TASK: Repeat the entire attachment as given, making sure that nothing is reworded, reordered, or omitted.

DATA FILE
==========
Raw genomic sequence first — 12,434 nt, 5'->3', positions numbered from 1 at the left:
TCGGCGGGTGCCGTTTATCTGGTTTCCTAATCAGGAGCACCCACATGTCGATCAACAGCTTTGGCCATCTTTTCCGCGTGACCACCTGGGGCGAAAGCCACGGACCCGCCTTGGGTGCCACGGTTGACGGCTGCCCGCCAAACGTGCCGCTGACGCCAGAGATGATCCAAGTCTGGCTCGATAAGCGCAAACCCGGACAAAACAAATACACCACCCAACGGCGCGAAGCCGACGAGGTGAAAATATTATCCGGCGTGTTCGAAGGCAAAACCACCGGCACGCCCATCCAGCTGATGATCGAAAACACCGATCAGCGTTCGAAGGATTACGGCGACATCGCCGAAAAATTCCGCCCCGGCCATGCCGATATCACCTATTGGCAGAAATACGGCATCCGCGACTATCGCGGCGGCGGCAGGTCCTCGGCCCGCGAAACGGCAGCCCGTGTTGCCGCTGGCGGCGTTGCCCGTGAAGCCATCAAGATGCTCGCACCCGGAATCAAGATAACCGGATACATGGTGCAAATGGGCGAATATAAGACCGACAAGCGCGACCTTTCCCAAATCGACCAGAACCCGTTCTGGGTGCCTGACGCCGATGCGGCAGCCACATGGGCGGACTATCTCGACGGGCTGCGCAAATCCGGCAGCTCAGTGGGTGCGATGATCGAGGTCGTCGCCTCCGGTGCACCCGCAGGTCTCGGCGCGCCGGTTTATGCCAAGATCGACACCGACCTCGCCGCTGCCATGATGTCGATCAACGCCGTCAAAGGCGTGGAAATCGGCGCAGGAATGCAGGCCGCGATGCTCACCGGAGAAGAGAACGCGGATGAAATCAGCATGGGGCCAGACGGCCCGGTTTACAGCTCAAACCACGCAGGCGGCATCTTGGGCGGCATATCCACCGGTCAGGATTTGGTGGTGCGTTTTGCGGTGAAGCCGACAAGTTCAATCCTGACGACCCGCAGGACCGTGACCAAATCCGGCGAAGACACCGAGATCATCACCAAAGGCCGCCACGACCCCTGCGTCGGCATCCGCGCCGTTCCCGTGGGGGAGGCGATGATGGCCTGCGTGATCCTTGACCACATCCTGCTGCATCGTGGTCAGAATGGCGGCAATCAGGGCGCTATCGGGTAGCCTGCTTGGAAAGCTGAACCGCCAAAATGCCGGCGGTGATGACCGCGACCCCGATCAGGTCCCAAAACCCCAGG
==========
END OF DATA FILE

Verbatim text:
Raw genomic sequence first — 12,434 nt, 5'->3', positions numbered from 1 at the left:
TCGGCGGGTGCCGTTTATCTGGTTTCCTAATCAGGAGCACCCACATGTCGATCAACAGCTTTGGCCATCTTTTCCGCGTGACCACCTGGGGCGAAAGCCACGGACCCGCCTTGGGTGCCACGGTTGACGGCTGCCCGCCAAACGTGCCGCTGACGCCAGAGATGATCCAAGTCTGGCTCGATAAGCGCAAACCCGGACAAAACAAATACACCACCCAACGGCGCGAAGCCGACGAGGTGAAAATATTATCCGGCGTGTTCGAAGGCAAAACCACCGGCACGCCCATCCAGCTGATGATCGAAAACACCGATCAGCGTTCGAAGGATTACGGCGACATCGCCGAAAAATTCCGCCCCGGCCATGCCGATATCACCTATTGGCAGAAATACGGCATCCGCGACTATCGCGGCGGCGGCAGGTCCTCGGCCCGCGAAACGGCAGCCCGTGTTGCCGCTGGCGGCGTTGCCCGTGAAGCCATCAAGATGCTCGCACCCGGAATCAAGATAACCGGATACATGGTGCAAATGGGCGAATATAAGACCGACAAGCGCGACCTTTCCCAAATCGACCAGAACCCGTTCTGGGTGCCTGACGCCGATGCGGCAGCCACATGGGCGGACTATCTCGACGGGCTGCGCAAATCCGGCAGCTCAGTGGGTGCGATGATCGAGGTCGTCGCCTCCGGTGCACCCGCAGGTCTCGGCGCGCCGGTTTATGCCAAGATCGACACCGACCTCGCCGCTGCCATGATGTCGATCAACGCCGTCAAAGGCGTGGAAATCGGCGCAGGAATGCAGGCCGCGATGCTCACCGGAGAAGAGAACGCGGATGAAATCAGCATGGGGCCAGACGGCCCGGTTTACAGCTCAAACCACGCAGGCGGCATCTTGGGCGGCATATCCACCGGTCAGGATTTGGTGGTGCGTTTTGCGGTGAAGCCGACAAGTTCAATCCTGACGACCCGCAGGACCGTGACCAAATCCGGCGAAGACACCGAGATCATCACCAAAGGCCGCCACGACCCCTGCGTCGGCATCCGCGCCGTTCCCGTGGGGGAGGCGATGATGGCCTGCGTGATCCTTGACCACATCCTGCTGCATCGTGGTCAGAATGGCGGCAATCAGGGCGCTATCGGGTAGCCTGCTTGGAAAGCTGAACCGCCAAAATGCCGGCGGTGATGACCGCGACCCCGATCAGGTCCCAAAACCCCAGG